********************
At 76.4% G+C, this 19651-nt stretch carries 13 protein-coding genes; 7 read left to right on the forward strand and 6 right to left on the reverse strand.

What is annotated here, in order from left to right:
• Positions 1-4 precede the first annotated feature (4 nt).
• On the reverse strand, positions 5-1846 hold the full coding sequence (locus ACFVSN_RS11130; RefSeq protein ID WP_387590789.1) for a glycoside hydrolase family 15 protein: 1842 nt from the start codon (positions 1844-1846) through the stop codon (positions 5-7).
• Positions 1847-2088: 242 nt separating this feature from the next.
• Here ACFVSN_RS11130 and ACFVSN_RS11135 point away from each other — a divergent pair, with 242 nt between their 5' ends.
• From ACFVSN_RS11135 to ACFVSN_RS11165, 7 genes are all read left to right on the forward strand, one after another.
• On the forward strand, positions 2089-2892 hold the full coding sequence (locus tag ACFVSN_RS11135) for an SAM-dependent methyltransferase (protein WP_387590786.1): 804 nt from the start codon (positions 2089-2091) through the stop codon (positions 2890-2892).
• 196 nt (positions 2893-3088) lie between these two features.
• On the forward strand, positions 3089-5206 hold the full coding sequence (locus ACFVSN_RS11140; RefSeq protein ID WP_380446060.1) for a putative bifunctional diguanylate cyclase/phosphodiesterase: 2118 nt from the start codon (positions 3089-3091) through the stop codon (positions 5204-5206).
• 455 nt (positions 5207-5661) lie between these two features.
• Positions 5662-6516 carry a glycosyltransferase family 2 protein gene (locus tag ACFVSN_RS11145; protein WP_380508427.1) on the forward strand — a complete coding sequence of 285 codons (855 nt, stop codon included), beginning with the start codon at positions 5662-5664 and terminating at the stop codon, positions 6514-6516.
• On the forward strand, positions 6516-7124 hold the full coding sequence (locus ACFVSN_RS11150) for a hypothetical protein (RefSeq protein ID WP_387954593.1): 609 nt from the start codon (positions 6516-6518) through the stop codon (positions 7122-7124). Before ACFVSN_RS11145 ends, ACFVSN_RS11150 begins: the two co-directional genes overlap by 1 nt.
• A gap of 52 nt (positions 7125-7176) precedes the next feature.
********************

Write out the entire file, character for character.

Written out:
At 76.4% G+C, this 19651-nt stretch carries 13 protein-coding genes; 7 read left to right on the forward strand and 6 right to left on the reverse strand.

What is annotated here, in order from left to right:
• Positions 1-4 precede the first annotated feature (4 nt).
• On the reverse strand, positions 5-1846 hold the full coding sequence (locus ACFVSN_RS11130; RefSeq protein ID WP_387590789.1) for a glycoside hydrolase family 15 protein: 1842 nt from the start codon (positions 1844-1846) through the stop codon (positions 5-7).
• Positions 1847-2088: 242 nt separating this feature from the next.
• Here ACFVSN_RS11130 and ACFVSN_RS11135 point away from each other — a divergent pair, with 242 nt between their 5' ends.
• From ACFVSN_RS11135 to ACFVSN_RS11165, 7 genes are all read left to right on the forward strand, one after another.
• On the forward strand, positions 2089-2892 hold the full coding sequence (locus tag ACFVSN_RS11135) for an SAM-dependent methyltransferase (protein WP_387590786.1): 804 nt from the start codon (positions 2089-2091) through the stop codon (positions 2890-2892).
• 196 nt (positions 2893-3088) lie between these two features.
• On the forward strand, positions 3089-5206 hold the full coding sequence (locus ACFVSN_RS11140; RefSeq protein ID WP_380446060.1) for a putative bifunctional diguanylate cyclase/phosphodiesterase: 2118 nt from the start codon (positions 3089-3091) through the stop codon (positions 5204-5206).
• 455 nt (positions 5207-5661) lie between these two features.
• Positions 5662-6516 carry a glycosyltransferase family 2 protein gene (locus tag ACFVSN_RS11145; protein WP_380508427.1) on the forward strand — a complete coding sequence of 285 codons (855 nt, stop codon included), beginning with the start codon at positions 5662-5664 and terminating at the stop codon, positions 6514-6516.
• On the forward strand, positions 6516-7124 hold the full coding sequence (locus ACFVSN_RS11150) for a hypothetical protein (RefSeq protein ID WP_387954593.1): 609 nt from the start codon (positions 6516-6518) through the stop codon (positions 7122-7124). Before ACFVSN_RS11145 ends, ACFVSN_RS11150 begins: the two co-directional genes overlap by 1 nt.
• A gap of 52 nt (positions 7125-7176) precedes the next feature.